Posted From: 220.127.116.11
|Posted on Sunday, 14 December, 2014 - 07:22 am: |
The voltages below are for any flooded wet cell lead acid battery. Both deep cycle and starter batteries.
100% charge 1.265sg and 12.70v
75% 1.225sg and 12.40v
50% 1.190sg and 12.20v
25% 1.155sg. and 12.00v
0% 1.120sg. and 11.90v
Tolerance is +|- O.05v
the above voltages are open circuit after equalization charge/discharge.
Float voltage is the amount needed at the battery terminals applied by a charger to offset self discharge.( often mistakenly called trickle) . 2.32v per cell plus or minus 0.05v.
Gas off voltage is 2.40v plus or minus 0.05v.
Notice that these figures are precise and apply to a motorbike battery and a submarine battery. They are like a constant.
My jeep has a volt meter which goes from 9 to 19v. Half way is 14 my needle stays just over 14v, 14.3 at a guess. This is just under gas off.
Anymore and the battery will gas. To maintain the battery at float charge the volts need to be 13.92v. There's barely 1/2 a volt in it.
To measure battery accurately a analogue voltmeter is no good.
I have made no mention of amps because amps are effected by the size of the battery and ate not constants. A float charge on a bike battery is probably 2amps but a submarine will be 100s.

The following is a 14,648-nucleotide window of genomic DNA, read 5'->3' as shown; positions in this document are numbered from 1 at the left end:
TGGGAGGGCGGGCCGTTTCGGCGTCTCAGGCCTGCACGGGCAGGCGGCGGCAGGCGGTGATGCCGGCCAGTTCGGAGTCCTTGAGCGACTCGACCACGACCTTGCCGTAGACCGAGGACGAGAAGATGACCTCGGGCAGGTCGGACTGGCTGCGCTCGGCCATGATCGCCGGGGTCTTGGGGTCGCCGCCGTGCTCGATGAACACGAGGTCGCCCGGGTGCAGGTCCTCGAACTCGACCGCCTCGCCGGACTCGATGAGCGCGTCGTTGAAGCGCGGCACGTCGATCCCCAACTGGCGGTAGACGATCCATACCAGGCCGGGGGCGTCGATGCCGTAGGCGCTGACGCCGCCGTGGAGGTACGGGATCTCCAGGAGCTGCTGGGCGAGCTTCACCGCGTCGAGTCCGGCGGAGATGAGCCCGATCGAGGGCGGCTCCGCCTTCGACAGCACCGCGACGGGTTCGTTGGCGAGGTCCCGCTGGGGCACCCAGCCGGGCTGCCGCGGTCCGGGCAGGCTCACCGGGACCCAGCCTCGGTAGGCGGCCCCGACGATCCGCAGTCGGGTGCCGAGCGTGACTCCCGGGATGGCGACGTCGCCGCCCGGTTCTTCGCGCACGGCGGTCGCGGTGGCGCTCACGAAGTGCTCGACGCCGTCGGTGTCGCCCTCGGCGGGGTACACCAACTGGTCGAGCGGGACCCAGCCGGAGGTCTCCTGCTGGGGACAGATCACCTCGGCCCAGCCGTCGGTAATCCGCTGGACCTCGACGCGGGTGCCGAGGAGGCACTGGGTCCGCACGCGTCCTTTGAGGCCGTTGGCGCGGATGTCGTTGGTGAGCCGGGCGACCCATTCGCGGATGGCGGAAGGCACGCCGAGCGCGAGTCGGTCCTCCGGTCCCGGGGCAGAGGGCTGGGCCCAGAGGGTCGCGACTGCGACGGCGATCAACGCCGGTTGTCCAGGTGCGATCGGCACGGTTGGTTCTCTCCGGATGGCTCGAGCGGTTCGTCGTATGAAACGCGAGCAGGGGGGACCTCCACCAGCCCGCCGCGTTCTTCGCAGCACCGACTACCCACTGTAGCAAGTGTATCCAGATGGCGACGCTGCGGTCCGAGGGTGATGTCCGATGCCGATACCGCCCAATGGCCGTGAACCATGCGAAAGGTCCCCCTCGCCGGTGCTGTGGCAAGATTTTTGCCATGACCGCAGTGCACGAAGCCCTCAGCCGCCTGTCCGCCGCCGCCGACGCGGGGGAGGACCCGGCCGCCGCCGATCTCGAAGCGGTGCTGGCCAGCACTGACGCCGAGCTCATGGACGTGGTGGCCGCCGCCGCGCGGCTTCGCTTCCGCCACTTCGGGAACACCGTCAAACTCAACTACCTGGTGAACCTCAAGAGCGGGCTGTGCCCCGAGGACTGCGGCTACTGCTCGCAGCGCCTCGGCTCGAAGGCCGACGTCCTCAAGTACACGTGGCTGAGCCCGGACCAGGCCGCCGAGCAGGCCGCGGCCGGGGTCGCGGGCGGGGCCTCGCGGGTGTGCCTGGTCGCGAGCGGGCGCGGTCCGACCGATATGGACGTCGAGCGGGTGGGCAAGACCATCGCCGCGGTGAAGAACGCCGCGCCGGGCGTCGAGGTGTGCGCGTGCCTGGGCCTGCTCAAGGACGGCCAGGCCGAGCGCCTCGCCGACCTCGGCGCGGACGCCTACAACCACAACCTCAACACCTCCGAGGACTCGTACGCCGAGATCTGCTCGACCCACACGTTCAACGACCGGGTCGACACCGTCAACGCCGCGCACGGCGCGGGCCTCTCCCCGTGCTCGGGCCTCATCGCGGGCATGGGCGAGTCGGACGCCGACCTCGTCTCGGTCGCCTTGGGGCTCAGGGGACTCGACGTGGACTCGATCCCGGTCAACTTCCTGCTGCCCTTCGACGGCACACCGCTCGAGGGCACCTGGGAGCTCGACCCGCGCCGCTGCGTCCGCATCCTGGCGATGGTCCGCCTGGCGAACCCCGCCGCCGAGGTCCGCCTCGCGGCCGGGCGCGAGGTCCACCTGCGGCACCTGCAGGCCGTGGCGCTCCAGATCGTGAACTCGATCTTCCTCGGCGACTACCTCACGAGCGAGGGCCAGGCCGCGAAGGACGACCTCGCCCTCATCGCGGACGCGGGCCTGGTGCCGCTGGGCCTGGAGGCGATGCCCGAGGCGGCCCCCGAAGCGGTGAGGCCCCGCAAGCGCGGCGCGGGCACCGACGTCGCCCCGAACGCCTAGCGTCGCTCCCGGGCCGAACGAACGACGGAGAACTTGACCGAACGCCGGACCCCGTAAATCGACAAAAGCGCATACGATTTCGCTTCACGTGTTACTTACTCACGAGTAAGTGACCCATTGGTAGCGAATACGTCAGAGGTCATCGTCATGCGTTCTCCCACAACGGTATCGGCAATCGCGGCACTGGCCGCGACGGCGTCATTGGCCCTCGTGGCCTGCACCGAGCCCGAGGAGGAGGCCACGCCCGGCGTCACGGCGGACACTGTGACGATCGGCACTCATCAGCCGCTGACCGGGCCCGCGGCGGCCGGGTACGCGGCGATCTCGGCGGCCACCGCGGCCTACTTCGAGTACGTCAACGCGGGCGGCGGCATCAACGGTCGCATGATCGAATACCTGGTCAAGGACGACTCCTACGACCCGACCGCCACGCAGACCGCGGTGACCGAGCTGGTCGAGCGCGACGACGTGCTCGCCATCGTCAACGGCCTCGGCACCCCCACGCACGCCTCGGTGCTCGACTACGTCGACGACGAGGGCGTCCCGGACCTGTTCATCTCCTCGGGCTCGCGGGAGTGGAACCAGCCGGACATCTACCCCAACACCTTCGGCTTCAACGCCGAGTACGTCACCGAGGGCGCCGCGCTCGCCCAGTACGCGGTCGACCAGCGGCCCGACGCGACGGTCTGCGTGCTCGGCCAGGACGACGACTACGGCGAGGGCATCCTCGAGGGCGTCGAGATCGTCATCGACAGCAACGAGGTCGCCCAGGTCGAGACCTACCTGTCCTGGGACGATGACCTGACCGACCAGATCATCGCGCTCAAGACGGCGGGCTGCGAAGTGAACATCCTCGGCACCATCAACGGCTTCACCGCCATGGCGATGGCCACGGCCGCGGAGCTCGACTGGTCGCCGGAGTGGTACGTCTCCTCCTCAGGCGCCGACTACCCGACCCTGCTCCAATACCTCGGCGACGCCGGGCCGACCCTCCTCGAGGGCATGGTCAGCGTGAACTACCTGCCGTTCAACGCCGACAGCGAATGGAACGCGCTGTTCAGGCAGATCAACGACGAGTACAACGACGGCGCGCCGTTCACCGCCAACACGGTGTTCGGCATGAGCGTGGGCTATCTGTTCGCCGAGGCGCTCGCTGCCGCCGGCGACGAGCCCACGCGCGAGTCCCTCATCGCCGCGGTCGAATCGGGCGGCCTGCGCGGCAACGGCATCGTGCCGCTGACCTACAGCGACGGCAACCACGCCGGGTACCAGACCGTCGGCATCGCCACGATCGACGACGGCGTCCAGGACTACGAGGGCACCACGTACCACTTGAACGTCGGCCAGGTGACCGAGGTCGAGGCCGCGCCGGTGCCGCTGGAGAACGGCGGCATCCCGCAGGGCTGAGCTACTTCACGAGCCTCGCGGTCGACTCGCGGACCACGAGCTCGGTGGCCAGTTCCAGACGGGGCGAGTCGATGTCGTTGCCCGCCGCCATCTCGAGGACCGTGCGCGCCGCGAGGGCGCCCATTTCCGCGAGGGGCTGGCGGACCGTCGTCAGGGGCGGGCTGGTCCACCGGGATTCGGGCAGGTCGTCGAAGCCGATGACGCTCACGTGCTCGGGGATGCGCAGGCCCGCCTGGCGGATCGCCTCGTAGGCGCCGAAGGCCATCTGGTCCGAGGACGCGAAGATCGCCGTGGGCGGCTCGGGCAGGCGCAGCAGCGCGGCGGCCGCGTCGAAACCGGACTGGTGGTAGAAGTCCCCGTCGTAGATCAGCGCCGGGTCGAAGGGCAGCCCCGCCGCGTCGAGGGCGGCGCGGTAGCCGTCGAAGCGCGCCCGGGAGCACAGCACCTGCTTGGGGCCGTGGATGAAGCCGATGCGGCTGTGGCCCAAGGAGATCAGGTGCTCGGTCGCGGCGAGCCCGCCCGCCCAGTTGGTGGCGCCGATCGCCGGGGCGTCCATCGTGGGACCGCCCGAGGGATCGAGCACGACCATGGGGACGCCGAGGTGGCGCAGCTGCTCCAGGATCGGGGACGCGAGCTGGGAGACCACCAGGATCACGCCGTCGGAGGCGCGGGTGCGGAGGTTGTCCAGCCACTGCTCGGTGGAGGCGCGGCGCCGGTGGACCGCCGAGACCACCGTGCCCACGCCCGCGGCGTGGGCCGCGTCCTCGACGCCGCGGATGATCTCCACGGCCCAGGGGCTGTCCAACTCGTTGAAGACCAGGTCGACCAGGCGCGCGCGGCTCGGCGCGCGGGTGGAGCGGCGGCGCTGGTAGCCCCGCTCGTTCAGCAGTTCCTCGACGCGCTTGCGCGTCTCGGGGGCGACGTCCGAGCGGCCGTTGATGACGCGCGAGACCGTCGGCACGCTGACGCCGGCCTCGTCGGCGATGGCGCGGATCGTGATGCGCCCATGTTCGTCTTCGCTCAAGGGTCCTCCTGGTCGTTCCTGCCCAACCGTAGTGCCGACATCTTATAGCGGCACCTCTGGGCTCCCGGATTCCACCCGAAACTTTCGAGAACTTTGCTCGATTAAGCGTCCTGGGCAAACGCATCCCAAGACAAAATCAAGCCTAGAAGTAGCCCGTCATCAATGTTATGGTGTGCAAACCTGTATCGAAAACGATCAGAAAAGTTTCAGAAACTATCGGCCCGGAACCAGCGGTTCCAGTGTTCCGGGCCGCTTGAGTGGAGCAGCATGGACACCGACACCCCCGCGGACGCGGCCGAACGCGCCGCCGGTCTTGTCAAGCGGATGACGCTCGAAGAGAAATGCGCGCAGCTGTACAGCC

Battery charging is a 3 step process.
1 bulk charge to 70% at 15% of amp hour rating. Here I take a bit of a liberty and go 30% for the first hour to burst any sulphate scabs on the plates.
2 once the open voltage is at 12.40v bring terminal voltage with charger connected to 14.20 volts.
3. 12.5v open circuit at the battery. Charge at 14v.
Note every time the battery voltage is checked the battery must be disconnected and a load applied for 15 secs, then open circuit check voltage. Car batteries, use headlamps. If the battery is not lloaded then the surface charge will make the volts higher and give misleading figures. Note how tight these figures are.
Unfortunately most battery chargers don't do the above unless they are monitored.
When bulk charging do not allow the terminal voltage to exceed 14.4v.
(Message approved by david_gore)